Latin America’s Black and Indigenous liberation movements have served as the grassroots foundation to Latin Liberation since the inception of colonization in the region. Specifically in Brazil, which stands as example of Latin America’s Afro-Indigenous Identity, the struggle for decolonization, abolition, and Land Back is currently being carried out by some of the most marginalized, including the Black Queer community. . . .
Since capitalism is the system that placed us in this situation while maintaining and depending upon us staying in this condition, no solution to our reality could ever be based on capitalist operation. As Kwame Ture was fond of saying, the question is “who will own and control the means of production. The question can only be answered two ways. Either some will own it or everyone will own it.” We select the everyone will own it option. And, we embrace that option from an African cultural perspective of achieving socialist revolution. . . .
It is my honest assessment that as of this writing we have a little less than two years before the neo-confederates and neo-fascists install a reactionary dictatorship by the end of January 2025. In light of my comments regarding this development, many people have been asking, and rightfully so, what should be done to confront the advance of this ultra-reactionary dictatorship over the US empire. . . .
Muzan Alneel: ‘I believe it is also becoming clearer to the agents of international powers in Sudan that their “contacts” in the political club are no longer able to control the masses, or even reflect or predict their actual position. We can see them in Khartoum now, reaching out to create new “contacts” in spaces previously too radical for them to acknowledge, whether officially by meeting invitations or the usual tricks of closed meetings, support and “workshops.”’ . . .
Originally published on Siempre con Cuba, translated by Hood Communist staff. Members of the national coordinating committee of the Venceremos Brigade, made up of US citizens in solidarity with Cuba, affirmed the continuity of the project begun in 1969 and confirmed brigadistas are preparing for their 51st contingent to the island this year. Activists Nesbit Crutchfield, Onyesonwu Chatoyer, Sulan Mlynarek, and Rachel Ibrahim made a visit to the capital and held meetings with representatives from the Cuban Institute for Friendship with the Peoples (ICAP) and other institutions in order to reiterate their determination to continue the long history of the . . .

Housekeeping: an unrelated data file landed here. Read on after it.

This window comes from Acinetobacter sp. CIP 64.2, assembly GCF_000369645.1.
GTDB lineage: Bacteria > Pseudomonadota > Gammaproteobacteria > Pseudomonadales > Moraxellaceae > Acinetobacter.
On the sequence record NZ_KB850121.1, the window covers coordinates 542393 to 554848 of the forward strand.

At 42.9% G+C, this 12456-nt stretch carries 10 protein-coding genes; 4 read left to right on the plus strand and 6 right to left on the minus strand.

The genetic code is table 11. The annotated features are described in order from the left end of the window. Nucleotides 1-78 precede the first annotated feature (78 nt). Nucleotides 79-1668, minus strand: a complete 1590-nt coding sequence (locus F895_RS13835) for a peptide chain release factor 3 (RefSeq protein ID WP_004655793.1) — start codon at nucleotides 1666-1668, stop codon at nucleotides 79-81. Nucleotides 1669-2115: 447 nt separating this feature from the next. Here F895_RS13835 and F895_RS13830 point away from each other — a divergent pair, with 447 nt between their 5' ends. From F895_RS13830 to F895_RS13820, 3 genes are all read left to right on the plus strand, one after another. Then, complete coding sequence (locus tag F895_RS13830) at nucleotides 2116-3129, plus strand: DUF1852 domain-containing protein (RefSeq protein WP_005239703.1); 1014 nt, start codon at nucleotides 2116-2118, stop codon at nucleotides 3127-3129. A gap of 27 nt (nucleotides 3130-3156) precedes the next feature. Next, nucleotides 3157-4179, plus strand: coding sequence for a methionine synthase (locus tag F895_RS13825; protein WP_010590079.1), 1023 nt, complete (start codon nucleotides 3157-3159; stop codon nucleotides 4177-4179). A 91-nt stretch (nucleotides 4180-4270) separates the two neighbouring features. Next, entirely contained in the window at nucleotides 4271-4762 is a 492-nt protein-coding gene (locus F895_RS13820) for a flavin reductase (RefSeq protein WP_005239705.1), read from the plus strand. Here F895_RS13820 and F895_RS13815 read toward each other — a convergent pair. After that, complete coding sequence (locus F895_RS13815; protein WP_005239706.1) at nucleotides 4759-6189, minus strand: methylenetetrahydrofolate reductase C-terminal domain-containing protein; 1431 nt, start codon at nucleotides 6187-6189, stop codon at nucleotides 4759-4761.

On Dec. 14, 2021, San Francisco’s quixotic mayor authored a blog post that served as a policy statement (slightly more literate than Trump’s policy by Tweet) entitled, “A Safer San Francisco.” It stated, “San Francisco is a compassionate city, but our compassion cannot be mistaken for weakness or indifference.” The mayor’s one liner was a prelude to the announcement of a “series of initiatives to create a safer San Francisco.” The initiatives were itemized as follows: Executing an Emergency Intervention Plan in the Tenderloin neighborhood Securing emergency police funding Amending our surveillance ordinance Disrupting the illegal street sales of stolen . . .
For most of my 10 days in Cuba I tried to play it cool, even though with it being my first real time out of the country, I felt overwhelmed the entire time. I kept it together though, for most of the trip, until our visit to the Centro Fidel Castro Ruz. It’s a museum dedicated to Fidel Castro, hero of the Cuban Revolution. And it’s a museum where I bawled my eyes out. . . .
The Cuban society I see today, that society that refuses to surrender its beauty, is the result of millions of Cuban people coming together and deciding they would no longer be controlled by capitalism and imperialism. . . .